Shanghai and Shenzhen bourses tumble

Asset managers look at bigger picture after massive sell off on ChinaÆs main stock exchanges.
Chief investment officers urge investors to stay calm after yesterdayÆs ferocious bout of profit taking on the Shanghai and Shenzhen stock exchanges.

The Shanghai Composite index comprising A and B shares tumbled 8.84% on the day while the Shenzhen Component Index plunged even further to lose 9.29%. Total trading volume across both bourses hit nearly $25 billion û more than 108% up on the previous day.

Daniel Zeng, chief investment officer at First State Cinda Fund Management in Shenzhen, says the sharp decline of stocks came from the residual impact of mutual fund profit-taking before ChinaÆs new year holiday and should not be read as significant for the long-term direction of the market.

ôUp to now redemptions have not been a key factor in the market,ö he adds. ôBut the final trading day of last year traditionally sees a big redemption in mutual funds and today was the last day funds could meet those redemptions. Others may follow and take profits but the market was expensive. This emphasises the need for fund mangers to pick the right stocks.ö

Nigel Richardson, CIO at Axa Investment Management in Hong Kong, which is planning a funds joint venture with Shanghai Pudong Development Bank, says the China market weightings in the companyÆs balanced funds had already been reduced. Profit taking is not as significant as yesterdayÆs activity looks.

ôWe do not feel it is necessarily a profit-taking issue,ö he explains. ôIt is a valuation issue and with some companies showing forward P/E at 70x people will be wary of stocks for a while. It also shows that the Chinese authorities are serious about cooling down the rate of growth and their tightening of policy justifies this correction on top of last yearÆs sharp run.ö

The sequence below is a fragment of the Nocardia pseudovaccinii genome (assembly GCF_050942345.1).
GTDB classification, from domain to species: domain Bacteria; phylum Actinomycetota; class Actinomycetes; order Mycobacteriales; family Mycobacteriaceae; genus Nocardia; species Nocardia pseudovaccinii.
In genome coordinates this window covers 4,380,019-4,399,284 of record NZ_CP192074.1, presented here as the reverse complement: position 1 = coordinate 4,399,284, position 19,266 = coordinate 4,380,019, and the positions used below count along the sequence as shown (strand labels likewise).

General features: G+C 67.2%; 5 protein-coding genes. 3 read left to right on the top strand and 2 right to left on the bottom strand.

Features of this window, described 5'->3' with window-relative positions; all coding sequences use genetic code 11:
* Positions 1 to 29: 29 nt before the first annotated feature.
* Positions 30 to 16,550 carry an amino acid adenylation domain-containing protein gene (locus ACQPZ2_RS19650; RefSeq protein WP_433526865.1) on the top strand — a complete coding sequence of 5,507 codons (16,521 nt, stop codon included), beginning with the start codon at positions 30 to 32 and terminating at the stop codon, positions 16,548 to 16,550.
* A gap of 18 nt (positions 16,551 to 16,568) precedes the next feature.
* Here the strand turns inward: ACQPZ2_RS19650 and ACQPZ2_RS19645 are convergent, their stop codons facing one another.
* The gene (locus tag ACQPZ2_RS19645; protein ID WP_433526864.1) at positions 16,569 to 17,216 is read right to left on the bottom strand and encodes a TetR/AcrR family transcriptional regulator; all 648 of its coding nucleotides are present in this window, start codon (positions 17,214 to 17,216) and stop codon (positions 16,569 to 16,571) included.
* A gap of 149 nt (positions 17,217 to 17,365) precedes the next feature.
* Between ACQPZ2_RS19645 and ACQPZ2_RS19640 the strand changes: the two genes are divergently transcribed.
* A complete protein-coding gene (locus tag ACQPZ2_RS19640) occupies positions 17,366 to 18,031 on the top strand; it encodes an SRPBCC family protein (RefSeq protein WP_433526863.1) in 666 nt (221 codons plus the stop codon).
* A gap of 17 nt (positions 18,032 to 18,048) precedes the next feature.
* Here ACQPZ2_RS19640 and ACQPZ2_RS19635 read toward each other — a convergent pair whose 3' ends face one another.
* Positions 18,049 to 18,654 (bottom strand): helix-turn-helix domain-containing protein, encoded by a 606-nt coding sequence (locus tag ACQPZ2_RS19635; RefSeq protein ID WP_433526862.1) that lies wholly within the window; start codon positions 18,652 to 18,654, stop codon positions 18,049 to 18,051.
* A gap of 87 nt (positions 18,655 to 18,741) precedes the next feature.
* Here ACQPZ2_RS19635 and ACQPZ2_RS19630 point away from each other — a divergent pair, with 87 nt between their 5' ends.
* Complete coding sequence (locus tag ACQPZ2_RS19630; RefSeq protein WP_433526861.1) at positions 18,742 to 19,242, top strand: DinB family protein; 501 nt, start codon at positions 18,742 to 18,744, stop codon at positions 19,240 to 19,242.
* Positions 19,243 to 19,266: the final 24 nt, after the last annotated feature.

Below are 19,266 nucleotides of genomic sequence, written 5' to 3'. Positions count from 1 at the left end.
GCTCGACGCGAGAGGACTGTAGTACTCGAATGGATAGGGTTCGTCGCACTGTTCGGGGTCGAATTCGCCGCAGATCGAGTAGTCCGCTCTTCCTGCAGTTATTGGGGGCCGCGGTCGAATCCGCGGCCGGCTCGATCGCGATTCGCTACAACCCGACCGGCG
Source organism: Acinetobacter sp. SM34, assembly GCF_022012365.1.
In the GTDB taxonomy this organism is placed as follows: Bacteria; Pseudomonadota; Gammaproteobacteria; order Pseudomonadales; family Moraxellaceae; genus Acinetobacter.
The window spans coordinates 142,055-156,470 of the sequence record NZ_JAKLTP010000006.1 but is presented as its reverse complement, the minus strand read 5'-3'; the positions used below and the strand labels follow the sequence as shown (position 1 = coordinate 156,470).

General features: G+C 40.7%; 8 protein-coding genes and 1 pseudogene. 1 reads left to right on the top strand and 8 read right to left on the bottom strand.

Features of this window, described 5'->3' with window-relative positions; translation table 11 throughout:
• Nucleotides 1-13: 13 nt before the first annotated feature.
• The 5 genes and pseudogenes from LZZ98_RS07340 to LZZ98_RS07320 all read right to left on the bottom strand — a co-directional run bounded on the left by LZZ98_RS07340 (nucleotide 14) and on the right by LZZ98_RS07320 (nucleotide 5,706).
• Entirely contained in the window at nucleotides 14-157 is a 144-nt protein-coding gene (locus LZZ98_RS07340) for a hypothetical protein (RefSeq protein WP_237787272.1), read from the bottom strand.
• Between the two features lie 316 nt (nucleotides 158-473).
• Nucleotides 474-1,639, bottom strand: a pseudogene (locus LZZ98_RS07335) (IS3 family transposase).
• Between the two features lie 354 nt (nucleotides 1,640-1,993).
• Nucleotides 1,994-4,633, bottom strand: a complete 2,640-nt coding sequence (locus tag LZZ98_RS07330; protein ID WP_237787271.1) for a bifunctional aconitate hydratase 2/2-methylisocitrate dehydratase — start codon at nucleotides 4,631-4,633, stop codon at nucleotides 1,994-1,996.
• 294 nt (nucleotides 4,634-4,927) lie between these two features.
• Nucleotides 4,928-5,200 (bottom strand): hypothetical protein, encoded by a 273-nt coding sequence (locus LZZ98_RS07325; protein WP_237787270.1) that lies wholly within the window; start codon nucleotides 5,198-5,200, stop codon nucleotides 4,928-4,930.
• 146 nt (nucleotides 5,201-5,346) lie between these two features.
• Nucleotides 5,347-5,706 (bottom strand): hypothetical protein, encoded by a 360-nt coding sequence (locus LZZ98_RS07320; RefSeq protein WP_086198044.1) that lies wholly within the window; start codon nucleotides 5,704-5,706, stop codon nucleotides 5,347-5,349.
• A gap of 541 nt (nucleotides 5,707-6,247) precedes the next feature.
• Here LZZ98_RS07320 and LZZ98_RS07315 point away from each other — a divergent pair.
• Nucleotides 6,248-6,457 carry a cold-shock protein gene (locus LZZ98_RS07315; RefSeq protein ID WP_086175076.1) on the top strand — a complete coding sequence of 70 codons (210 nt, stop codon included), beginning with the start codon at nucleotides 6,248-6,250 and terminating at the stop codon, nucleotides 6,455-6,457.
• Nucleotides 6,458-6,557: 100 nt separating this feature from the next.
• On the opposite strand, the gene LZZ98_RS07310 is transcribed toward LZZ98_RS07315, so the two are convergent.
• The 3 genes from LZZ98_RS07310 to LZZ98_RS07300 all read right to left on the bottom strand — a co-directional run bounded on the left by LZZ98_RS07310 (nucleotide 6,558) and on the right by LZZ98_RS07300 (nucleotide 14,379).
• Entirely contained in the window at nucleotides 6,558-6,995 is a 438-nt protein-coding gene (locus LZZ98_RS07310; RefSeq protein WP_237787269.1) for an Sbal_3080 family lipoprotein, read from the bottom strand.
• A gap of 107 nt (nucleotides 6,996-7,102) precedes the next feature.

Zeng predicts a near-term up-tick in market volatility and that valuations may take some time to become reasonable but, he adds: ôInvestors should forget about market movements and focus on market fundamentals such as profit growth which will continue to be strong.ö

Richardson warns against trading against short-term sentiments in a market deemed a long-term story by professional managers. ôWe may see a period of consolidation but the market will come back again. Even during the last global recession the economy grew at 8% while analysts have consistently underestimated growth expectations.ö

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